Ghost Story. Film Review

DIRECTOR: John Irvin
SCREENPLAY: Lawrence D. Cohen (from a novel by Peter Straub)
STARRING: Fred Astaire, Melvyn Douglas, Douglas Fairbanks Jr., John Houseman, Alice Krige, Craig Wasson.
RUNNING TIME: 111 minutes
FORMAT: Blu-ray.

Reviewed by Guy Adams

I think I’m stealing metaphors from Steve Gallagher (of this parish) when I say that making a movie is like building an aeroplane, there are just so people involved and so many tiny things that can go wrong and bring it crashing down.

The construction crew on this particular plane bodes well at a glance. It’s based on a brilliant novel by Peter Straub, adapted by Lawrence D. Cohen (following his work adapting Stephen King’s Carrie for Brian de Palma). It stars Fred Astaire, Melvyn Douglas, Douglas Fairbanks Jr. and John Houseman as the aged quartet of friends plagued by a ghost from their past. It also features Alice Krige, as elusive, sexy and terrifying as ever. If Craig Wasson as male lead seems occasionally adrift he has more than enough support elsewhere to paper over the cracks.

So why does it never really click? Yes, a great deal of Straub’s story is missing but that’s not unusual when transferring a packed novel into a feature and there’s no real reason why what’s left shouldn’t still work. I suppose we must look to director John Irvin. For every moment of potential eeriness (a world of horror can frequently be glimpsed in the open face of Alice Krige) the sum total is held back by empty moments, scenes that play out entirely devoid of any dread. There’s little discernibly wrong with what’s onscreen (although an early death played out like a grotesque cover version of the climax of Rear Window is somewhat misjudged) there’s just very little that gets under our skin. The plane never takes off.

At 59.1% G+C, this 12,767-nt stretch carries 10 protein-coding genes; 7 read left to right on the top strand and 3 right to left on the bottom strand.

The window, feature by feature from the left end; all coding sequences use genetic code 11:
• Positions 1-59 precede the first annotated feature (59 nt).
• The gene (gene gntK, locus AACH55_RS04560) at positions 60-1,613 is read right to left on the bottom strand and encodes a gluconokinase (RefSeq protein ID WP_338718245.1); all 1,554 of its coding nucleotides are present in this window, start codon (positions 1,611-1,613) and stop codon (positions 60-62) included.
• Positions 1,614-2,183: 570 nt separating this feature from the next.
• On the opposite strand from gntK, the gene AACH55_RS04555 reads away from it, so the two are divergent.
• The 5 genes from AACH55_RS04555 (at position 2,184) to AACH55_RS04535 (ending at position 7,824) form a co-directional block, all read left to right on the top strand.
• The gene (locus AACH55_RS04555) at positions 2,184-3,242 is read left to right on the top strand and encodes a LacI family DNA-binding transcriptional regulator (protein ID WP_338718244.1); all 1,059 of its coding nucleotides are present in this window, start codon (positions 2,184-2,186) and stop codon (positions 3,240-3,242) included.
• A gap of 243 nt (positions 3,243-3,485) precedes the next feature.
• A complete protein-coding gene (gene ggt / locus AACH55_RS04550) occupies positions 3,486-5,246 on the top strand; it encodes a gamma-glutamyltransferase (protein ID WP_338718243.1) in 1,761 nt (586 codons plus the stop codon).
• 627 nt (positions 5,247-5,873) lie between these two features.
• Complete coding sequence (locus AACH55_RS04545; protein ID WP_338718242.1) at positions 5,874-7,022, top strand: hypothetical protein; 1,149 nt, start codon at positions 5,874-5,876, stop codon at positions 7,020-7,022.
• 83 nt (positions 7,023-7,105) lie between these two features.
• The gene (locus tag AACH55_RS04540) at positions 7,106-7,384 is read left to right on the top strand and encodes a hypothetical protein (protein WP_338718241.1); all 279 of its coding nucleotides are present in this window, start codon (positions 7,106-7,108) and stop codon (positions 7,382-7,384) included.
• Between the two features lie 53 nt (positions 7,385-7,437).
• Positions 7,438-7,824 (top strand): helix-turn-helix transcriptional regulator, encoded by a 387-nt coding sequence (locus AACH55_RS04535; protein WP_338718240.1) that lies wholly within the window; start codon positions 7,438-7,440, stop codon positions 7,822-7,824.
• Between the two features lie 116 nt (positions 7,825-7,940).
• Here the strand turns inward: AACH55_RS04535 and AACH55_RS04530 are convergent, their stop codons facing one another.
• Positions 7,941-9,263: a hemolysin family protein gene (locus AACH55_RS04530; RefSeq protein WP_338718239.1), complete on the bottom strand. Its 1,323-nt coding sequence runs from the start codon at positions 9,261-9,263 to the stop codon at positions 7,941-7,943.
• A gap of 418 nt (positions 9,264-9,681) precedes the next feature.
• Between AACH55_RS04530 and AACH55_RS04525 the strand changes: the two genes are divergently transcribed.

There is some good news though, the disc from Second Sight (using materials from Scream Factory’s Region A release) contains enough extra material to turn a slightly failed movie into a successful disc. There’s a commentary from Irvin, plus a half hour interview with Alice Krige; a forty minute piece with Peter Straub discussing the writing of the book and a half hour feature with producer Burt Weissbourd and Lawrence D Cohen. All of which add enough value to make the whole worthwhile.